1 Neither the Bosniak Party of Democratic Action (SDA) nor the Croatian Democratic Communiy (HDZ) are participating in any government. Although the Serbian Democratic Party (SDS) in the Republika Srpska is not in the opposition, it does not participate in government. but exercises its influence mostly through lower-level appointments.
2 Janez Kovac, "Mesic's Olive Branch", 129 IWPR Balkan Crisis Report (31 March 2000), at http://www.iwpr.net/. 3 Dayton Peace Accords, 31 July 2001. 4 Kovac predicted the collapse of the HDZ parallel structures in Bosnia within months. Janez Kovac, "Mesic Spurns Greater Croatia", 116 IWPR Balkan Crisis Report (15 February 2000), at http://www.iwpr.net/.
5 Despite plans to abolish this double restriction, the permanent election law passed by the Parliamentary Assembly in August 2001 confirmed the choice of the presidency members. Izborni Zakon Bosne i Hercegovine (30 August 2001), Art. 8.1. 6 Neither the Peace Accord nor the Constitution of Bosnia nor the constitution of the entities define membership in the different national communities, allowing - hypothetically - for a Croat, Bosniak or a candidate of mixed descent to run as a self-declared Serb in the elections for representation of the Repubhka Srpska in the Presidency.
7 In the absence of a postwar population census only rough estimates exist of the population distribution in both entities. According to some estimates, over 110,000 non-Serbs lived in the Republika Srpska in 1998, which constitutes approx. 12%. In the Federation, some 450,000 Serbs and "others" lived in 1998, i.e., approximately 17%. These numbers did increase substantially after 1999. International Forum Bosnia, The Return of Refugees and Displaced People as a Precondition for the Survival of Bosnia and Herzegovina (Sarajevo, March 1999). 8 Arend Lijphart, "The Power-Sharing Approach", in Joseph V. Montville (ed.) Conflict and Peacemaking in Multiethnic Societies (New York, 1991), 497-8. 9 Donald L. Horowitz, Ethnic Groups in Conflict (Berkeley, 1985), 298-302. 'o This also applies to other minorities that do not belong to any of the three nations.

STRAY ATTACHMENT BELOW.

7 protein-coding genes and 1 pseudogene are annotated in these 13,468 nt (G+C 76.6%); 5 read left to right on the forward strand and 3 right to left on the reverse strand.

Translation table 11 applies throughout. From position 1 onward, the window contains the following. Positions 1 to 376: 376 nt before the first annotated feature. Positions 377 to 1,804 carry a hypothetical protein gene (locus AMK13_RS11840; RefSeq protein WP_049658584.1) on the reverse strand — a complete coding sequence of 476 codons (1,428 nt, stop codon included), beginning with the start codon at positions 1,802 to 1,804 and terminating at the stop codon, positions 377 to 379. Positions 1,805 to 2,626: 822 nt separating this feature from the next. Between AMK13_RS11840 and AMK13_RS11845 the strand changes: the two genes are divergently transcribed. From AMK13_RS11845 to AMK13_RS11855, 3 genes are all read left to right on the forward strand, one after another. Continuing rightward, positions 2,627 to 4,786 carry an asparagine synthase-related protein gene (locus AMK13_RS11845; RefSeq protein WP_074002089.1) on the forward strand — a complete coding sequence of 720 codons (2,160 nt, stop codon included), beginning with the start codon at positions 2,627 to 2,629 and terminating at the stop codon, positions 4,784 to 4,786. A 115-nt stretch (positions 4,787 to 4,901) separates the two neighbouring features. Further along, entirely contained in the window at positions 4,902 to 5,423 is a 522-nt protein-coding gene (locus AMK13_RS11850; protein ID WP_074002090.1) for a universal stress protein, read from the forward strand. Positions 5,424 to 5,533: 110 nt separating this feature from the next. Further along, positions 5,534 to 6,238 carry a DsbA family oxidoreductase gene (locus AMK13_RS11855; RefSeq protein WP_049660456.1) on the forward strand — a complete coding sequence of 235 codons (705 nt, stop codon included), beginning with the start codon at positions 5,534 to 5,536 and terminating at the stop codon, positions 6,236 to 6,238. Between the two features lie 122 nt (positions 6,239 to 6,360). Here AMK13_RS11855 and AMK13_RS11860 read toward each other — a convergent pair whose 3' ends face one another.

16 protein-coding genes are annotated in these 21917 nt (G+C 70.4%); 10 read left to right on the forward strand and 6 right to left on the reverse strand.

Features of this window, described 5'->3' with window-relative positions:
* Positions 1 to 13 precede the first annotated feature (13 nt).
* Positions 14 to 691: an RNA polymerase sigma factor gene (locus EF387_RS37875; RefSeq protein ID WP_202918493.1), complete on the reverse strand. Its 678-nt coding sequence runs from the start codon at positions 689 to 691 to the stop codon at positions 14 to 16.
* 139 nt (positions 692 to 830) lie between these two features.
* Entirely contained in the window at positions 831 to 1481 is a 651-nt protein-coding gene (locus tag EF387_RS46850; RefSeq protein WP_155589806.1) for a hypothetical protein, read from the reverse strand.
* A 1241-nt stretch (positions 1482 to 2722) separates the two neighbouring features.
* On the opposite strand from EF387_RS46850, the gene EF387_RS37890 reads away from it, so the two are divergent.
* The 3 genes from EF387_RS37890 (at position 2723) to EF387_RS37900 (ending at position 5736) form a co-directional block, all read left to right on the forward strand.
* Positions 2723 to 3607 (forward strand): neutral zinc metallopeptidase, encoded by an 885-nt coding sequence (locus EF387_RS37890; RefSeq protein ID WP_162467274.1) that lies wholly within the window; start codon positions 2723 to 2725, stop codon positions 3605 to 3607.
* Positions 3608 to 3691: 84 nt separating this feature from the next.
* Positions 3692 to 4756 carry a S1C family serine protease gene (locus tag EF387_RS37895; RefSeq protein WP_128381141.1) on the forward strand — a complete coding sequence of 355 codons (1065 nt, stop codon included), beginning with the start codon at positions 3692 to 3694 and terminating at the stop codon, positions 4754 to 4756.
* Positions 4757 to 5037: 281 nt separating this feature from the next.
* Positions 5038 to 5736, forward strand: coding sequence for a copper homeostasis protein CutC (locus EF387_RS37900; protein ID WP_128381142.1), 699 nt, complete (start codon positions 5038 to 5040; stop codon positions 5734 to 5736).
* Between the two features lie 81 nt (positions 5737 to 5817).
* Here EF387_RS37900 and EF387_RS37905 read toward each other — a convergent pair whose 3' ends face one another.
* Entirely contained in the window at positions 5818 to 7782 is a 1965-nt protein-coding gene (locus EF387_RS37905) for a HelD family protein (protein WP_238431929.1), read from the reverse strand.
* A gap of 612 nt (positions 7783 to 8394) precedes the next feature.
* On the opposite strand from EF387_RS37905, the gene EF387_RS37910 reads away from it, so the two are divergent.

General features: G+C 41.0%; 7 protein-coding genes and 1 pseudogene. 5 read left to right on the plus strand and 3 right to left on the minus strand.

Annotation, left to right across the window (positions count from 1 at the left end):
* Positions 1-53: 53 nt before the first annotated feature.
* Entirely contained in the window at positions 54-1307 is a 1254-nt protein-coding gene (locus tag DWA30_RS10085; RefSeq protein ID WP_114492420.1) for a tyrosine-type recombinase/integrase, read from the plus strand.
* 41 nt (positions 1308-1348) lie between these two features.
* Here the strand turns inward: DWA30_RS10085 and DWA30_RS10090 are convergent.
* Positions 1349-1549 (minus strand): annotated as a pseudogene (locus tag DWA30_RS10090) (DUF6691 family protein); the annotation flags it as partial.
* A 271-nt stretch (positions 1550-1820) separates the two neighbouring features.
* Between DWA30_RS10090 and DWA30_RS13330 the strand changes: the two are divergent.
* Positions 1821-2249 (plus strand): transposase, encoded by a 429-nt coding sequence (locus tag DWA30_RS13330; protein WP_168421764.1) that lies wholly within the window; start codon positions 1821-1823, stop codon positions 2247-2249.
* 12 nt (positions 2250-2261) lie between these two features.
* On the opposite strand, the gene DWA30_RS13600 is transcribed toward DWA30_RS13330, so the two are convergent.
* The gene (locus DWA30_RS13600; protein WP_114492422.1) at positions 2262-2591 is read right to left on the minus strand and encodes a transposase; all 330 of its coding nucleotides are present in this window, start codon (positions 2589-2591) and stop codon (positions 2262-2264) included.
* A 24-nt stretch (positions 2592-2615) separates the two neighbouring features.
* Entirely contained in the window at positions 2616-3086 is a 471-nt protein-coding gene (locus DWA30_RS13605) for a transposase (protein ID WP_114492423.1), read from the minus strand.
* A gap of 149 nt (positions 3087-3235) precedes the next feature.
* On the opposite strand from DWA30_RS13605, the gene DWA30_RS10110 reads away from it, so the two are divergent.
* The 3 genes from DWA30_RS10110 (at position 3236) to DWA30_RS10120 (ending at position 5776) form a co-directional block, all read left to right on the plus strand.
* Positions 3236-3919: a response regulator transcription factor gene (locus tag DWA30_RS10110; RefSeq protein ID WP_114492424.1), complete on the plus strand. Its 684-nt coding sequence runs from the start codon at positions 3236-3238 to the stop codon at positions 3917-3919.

" See Lijphart, "The Power-Sharing Approach", 497-8. 12 Art. V(4), Constitution of Bosnia and Herzegovina (1995). `3 Art. III (3)(a). Constitution of Bosnia and Herzegovina ( 1995). `a Since April 2002, Bosniaks and Croats have to be proportionally represented (according to the 1991 census) in the RS at all levels of government, as do Serbs in the Federation. In addition, "others" (erg. Roma or Jews) are also no longer excluded from political representation in the entities. Office of the High Representative, Decision on Constitutional Amendments in Republika Srpska, 19 April 2002. 15 The complete list of the joint institutions' responsibilities is listed in Art. III ( 1 ), Constitution of Bosnia and Herzegovina (1995).
16 Constitutional Court of Bosnia-Herzegovina, Partial Decision, Case No. U5/98-I (29/30 January 2000), para. 32. wight Herpreger, Distri6ution of Powers and Functions in Federal Systems (Ottawa: Government of Canada, Privy Council Office, 1991), at 18.104.22.168/aia/doc/english/perspective/constitutional/ powersl.html. '$ Art. 1(1), Constitution of Bosnia and Herzegovina (1995). ). '9 Marcus Cox, State-Building and Post-War Reconstruction: Lessons from Bosnia: The Rehabilitation of War-Torn Societies (Geneva, 2001), 6. zo Schneider has compared Bosnia with the European Union, referring to the German Constitutional Court describing the EU as a "Staatenverbund" (Association of States). Heinrich Schneider, "Friede fur Bosnien-Herzegowina? Das Vertragswerk von Dayton als Herausforderung fur Europa" [Peace for Bosnia-Herzegovina? The Dayton Treaty as a Challenge for Europe], 19(1) Integration (1996), 4. 2' Although defense is not enumerated as a competence of the state (Art. III (1), ), Constitution of Bosnia and Herzegovina (1995)), "each member of the Presidency shall, by virtue of the office, have civilian command authority over armed forces". Ibid., Art V (5)(a). zz This is enshrined in the constitution and has been reiterated by the Supreme Court of Bosnia (Case No. U5/98-1 (29/30 January 2000), para. 10), see also Omer Ibrahimagic, Supremacija Bosne i Hercegovine nad Entitetama/Supremacy of Bosnia and Herzegovina over its Entities (Sarajevo, 1999). This interpretation is not undisputed, especially by politicians and legal scholars from the Republika Srpska.